By using observations from real coastal floods and numerical models, researchers simulated coastal floods within the Solent region of the South of England to approximate the consequences of synthetic flood events, using land and property as example measures of potential flood impacts from these hypothetical events.
This is differentiated from existing information available in the Solent, by considering realistic defence responses and failures (overflow, outflanking, wave overtopping, and full breaching) and processes of water spreading across the floodplain.
PhD Researcher Matt Wadey, who worked on the study, explains: "The model allows a regional simulation to be made in 15 minutes across the entire Solent on a standard desktop PC. It also makes rare use of data sets on real events, such as the 10 March 2008 floods, to demonstrate the validity of the results."
Results were generated across a range of wave and still water level conditions over the timescale of one tidal cycle, to enable a view of present-day and 21st century impacts, and indicates the accompanying uncertainties from variations in what may be considered to be 'extreme' water level or wave events at any given time.
The Solent was selected as it provides a varied estuarine and wave exposed case study region. Importantly, it is experiencing a changing level of threat from coastal flooding, due to rising sea levels and new development in low-lying areas – these pressures are expected to continue through this century. Defended and undefended floodplains coexist. This study differed from most coastal flood research as it focused upon analysis of inundation over a region where coastal floodplains are relatively small, and water flowing over defences (overflow and wave overtopping) may be more significant compared to breach (a reduction in the effective crest height).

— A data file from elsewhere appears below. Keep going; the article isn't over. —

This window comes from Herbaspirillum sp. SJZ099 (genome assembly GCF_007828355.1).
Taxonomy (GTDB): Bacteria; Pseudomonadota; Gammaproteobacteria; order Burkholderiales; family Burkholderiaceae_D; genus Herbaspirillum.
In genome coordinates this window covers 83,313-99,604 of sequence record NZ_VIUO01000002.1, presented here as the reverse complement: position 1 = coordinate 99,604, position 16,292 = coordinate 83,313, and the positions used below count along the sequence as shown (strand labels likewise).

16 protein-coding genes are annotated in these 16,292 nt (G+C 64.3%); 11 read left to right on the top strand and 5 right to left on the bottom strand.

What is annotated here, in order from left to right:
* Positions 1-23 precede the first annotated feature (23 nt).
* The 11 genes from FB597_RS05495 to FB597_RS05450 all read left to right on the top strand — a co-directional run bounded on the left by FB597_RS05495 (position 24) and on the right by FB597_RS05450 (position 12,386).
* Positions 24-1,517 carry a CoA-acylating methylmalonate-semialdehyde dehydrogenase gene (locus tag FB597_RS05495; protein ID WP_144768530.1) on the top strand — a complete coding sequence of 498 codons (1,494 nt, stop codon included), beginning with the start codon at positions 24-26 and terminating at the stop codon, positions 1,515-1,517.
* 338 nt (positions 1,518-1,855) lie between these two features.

Simple 'bath-tub' methods (which assume that for a given sea level all areas below the elevation on the adjacent land are submerged),based only on contours, suggest that approximately 24,000 properties in the Solent are exposed to a 1 in 200 year coastal flood, with the largest concentration of risk in Portsmouth. Yet, when using the more realistic methods in this study, 5,000 to 17,000 properties might be flooded depending on how the defences function in these events. Comparison of the results with analysis of historic floods suggested less than 1,000 properties would be likely to suffer serious damage.
However, when viewing these results in the light of rising sea levels, which have been observed at Southampton over the last 75 years; it is apparent that the need to adapt or upgrade defences (or in some instances build new systems altogether) will become imperative as the nature of coastal floods changes with rising sea levels. Overtopping was found to be relatively important compared to breaching in the Solent region because coastal floodplains are small.
Robert Nicholls, Professor of Coastal Engineering who worked on the study, says: "Floods are an important long term risk to society. While society generally adapts to them, this is usually accomplished in response to real events, which can include significant losses and even deaths.
"Sea-level rise is increasing the probability of extreme events in most coastal regions; hence it is essential that methods are available to identify the likelihood and characteristics of flooding. High resolution datasets and numerical tools are currently available for many coastal areas, although are not routinely integrated; particularly where risks are not obvious or recently experienced. Our research provides a method for such integration that can support coastal management measures such as forecasting and warning, defence planning, and land-use zonation. This is intended to provide outputs that are easily communicated to the public and flood managers."
The concepts drawn from this study are transferable to similar coastal regions, whilst this research is ongoing with focus upon further validation and more detailed case studies within the Solent.
Glenn Harris | EurekAlert!
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